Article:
Now, anti-Muslim and anti-Pakistan rhetoric is routinely used by the Hindu-majoritarian Right wing parties every time there is an election. The Congress, Left of Centre and Left parties which are avowedly “secular” are dubbed as pro-Pakistan and therefore “anti-national.” This is done especially when the BJP is facing a tough contest and is fighting with its back to the wall as was the case in Bihar and Gujarat recently.
During the hard fought elections in Bihar, BJP President Amit Shah said that if the Centre-Left combination won the elections, there would be celebratory fireworks in Pakistan. This was repeated in the Gujarat elections by Prime Minister Modi himself. He even accused former Prime Minister Manmohan Singh and some Congress leaders of plotting to defeat the BJP in cahoots with the Pakistani High Commissioner over a dinner meeting in New Delhi.
And now, with elections due in several states and the parliamentary elections coming up in May 2019, the “Muslim-Pakistan factor” is being raked up again.
A BJP leader in Aligarh in Uttar Pradesh, suddenly discovered a portrait of Pakistan’s founder, Mohammad Ali Jinnah, in the office of the Students’ Union of the Aligarh Muslim University (AMU) ,a Centrally funded but autonomous “minority institutions”. The portrait had been there for the last 80 years as Jinnah had given funds to the university in its early days. And he was not alone. There were portraits of other contributors and Indian national leaders too on the wall.
A new Hindu extremist group Hindu Yuva Vahini then attacked the university besieging its students and teachers. These fought back until the police restored order. However, to avoid further trouble, the university authorities removed Jinnah’s portrait.
But the incident served the Hindu Right wing’s purpose of reviving the controversy over the “vivisection of Mother India”, the creation of a Muslim majority state of Pakistan and Jinnah’s “villainous” role in it.
This is expected to help the consolidation of the Hindu vote, help overcome caste divisions among Hindus and prevent these divisions from being exploited by the secular and Left parties in the coming State and national elections. It would also take the sense out of the Congress’ policy of cultivating the Muslim minority.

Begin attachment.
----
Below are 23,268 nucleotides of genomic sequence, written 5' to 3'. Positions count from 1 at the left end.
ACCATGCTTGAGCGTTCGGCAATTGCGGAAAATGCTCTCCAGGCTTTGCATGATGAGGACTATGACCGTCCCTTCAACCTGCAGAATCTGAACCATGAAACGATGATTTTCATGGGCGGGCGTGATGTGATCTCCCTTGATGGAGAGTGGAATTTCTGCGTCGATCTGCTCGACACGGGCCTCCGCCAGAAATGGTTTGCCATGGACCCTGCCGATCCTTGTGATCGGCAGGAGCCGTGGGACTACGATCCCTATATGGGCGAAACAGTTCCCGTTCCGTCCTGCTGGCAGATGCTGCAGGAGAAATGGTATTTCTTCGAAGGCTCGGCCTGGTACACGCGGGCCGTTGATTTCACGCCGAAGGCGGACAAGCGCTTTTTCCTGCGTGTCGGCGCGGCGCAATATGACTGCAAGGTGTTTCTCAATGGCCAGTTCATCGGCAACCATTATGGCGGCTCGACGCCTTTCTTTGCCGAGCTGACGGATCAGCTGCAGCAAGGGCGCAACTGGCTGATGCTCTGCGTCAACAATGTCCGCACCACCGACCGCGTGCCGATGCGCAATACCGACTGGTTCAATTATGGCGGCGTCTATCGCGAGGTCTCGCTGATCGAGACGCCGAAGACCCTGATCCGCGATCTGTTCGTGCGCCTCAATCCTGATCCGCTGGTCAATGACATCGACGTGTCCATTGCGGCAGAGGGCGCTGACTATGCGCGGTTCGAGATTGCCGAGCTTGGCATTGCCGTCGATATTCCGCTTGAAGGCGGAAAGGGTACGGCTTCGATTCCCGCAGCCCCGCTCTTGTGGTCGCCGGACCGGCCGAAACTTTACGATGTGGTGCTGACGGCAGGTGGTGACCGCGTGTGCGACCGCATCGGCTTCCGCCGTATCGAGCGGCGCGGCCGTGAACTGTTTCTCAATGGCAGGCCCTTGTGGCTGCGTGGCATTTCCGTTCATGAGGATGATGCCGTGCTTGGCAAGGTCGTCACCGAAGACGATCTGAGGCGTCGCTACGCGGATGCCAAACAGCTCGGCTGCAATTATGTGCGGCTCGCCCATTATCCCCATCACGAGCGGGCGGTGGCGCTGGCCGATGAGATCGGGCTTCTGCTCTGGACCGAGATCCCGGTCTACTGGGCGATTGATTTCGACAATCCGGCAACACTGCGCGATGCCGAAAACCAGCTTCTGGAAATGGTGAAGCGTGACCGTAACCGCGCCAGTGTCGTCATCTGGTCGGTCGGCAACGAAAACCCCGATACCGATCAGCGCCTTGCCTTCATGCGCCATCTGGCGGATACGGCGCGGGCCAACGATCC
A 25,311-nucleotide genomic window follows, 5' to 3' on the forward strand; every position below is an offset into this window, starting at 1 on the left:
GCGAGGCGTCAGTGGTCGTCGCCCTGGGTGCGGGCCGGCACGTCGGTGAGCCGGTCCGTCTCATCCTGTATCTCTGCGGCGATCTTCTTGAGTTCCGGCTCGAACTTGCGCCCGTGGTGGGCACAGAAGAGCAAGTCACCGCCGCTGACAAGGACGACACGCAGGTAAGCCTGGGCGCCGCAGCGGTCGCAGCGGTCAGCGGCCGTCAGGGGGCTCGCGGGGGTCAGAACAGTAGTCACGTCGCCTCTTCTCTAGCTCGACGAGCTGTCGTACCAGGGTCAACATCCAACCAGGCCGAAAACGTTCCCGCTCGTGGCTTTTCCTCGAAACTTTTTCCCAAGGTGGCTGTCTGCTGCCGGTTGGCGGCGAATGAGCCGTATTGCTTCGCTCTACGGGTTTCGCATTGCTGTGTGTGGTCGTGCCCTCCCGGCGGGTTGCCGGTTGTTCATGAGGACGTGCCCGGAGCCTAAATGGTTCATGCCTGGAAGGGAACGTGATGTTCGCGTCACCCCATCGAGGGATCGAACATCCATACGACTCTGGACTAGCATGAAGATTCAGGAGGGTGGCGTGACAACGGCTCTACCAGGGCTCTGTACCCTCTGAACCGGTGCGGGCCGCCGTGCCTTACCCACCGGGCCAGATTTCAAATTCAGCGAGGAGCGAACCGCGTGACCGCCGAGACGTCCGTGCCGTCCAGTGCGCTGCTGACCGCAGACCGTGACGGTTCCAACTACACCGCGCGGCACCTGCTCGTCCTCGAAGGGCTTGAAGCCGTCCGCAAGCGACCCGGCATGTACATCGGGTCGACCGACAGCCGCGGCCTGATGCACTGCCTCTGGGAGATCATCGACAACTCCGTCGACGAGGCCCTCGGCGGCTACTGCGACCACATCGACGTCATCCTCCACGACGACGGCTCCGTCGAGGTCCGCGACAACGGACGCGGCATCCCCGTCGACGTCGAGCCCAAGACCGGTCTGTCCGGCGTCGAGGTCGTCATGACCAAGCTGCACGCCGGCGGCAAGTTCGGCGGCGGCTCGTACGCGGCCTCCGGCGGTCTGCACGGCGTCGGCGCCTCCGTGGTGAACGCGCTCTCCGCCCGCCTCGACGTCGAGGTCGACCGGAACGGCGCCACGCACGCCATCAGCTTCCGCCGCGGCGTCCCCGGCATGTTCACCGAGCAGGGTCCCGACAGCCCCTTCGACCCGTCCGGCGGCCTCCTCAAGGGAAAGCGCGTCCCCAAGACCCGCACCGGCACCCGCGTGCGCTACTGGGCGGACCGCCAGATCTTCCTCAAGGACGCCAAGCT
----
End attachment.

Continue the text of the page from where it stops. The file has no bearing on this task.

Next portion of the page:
Aware of this, the Congress started soft pedalling the Muslims’ case. In the Gujarat elections, Congress leader Rahul Gandhi conspicuously avoided the company of Muslims and preferred to make highly publicized visits to Hindu temples instead.
Bu regardless of the Congress’ lily livered approach, independent and secular media in India have condemned the action of the Hindu Right’s attacks on AMU and brought into the open top BJP leaders’ laudatory references to Jinnah in the not too distant past.
The Congress party itself has been silent, though. In fact, when one its pro-Muslim leaders Mani Shankar Aiyer recently referred to Jinnah by his honorific ‘Qaid-e-Azam’ the Congress spokesman dissociated the party from the remark saying that Aiyer is not a member of the party. He is under suspension for describing Modi as a tea boy in a speech during the Gujarat elections.
In his 2009 book, Jinnah-Indian Partition-Independence, former BJP leader and Indian Foreign Minister Jaswant Singh had blamed the “centralist” policies of the Congress leader Jawaharlal Nehru and not Jinnah for the partition of India. In Singh’s view, if only Nehru had accepted Jinnah’s proposal for forming autonomous Muslim provinces within India, India would have remained one country.
In 2005, another BJP leader who was India’s Deputy Prime Minister L.K.Advani had gone to Jinnah’s mausoleum in Karachi and had written in the visitors’ book that Jinnah was a “secular” leader and addressed him as Qaid-e-Azam.
“In his early years, Sarojini Naidu, a leading luminary of India’s freedom struggle, described Mr Jinnah as an Ambassador of Hindu- Muslim unity. His address to the Constituent Assembly of Pakistan on August 11, 1947, is really a classic, a forceful espousal of a secular state in which, while every citizen would be free to practice his own religion, the state shall make no distinction between one citizen and another on grounds of faith. My respectful homage to this great man,” Advani wrote.
With the media recalling what its own past leaders had said about Jinnah, BJP would find it a bit difficult to pursue the anti-Jinnah line in the forthcoming election campaigns.
But the bid to consolidate the Hindu vote on the basis of differences with the minorities, especially the Muslims, will be part of the BJP’s political stock in trade especially because it appears to have paid dividends.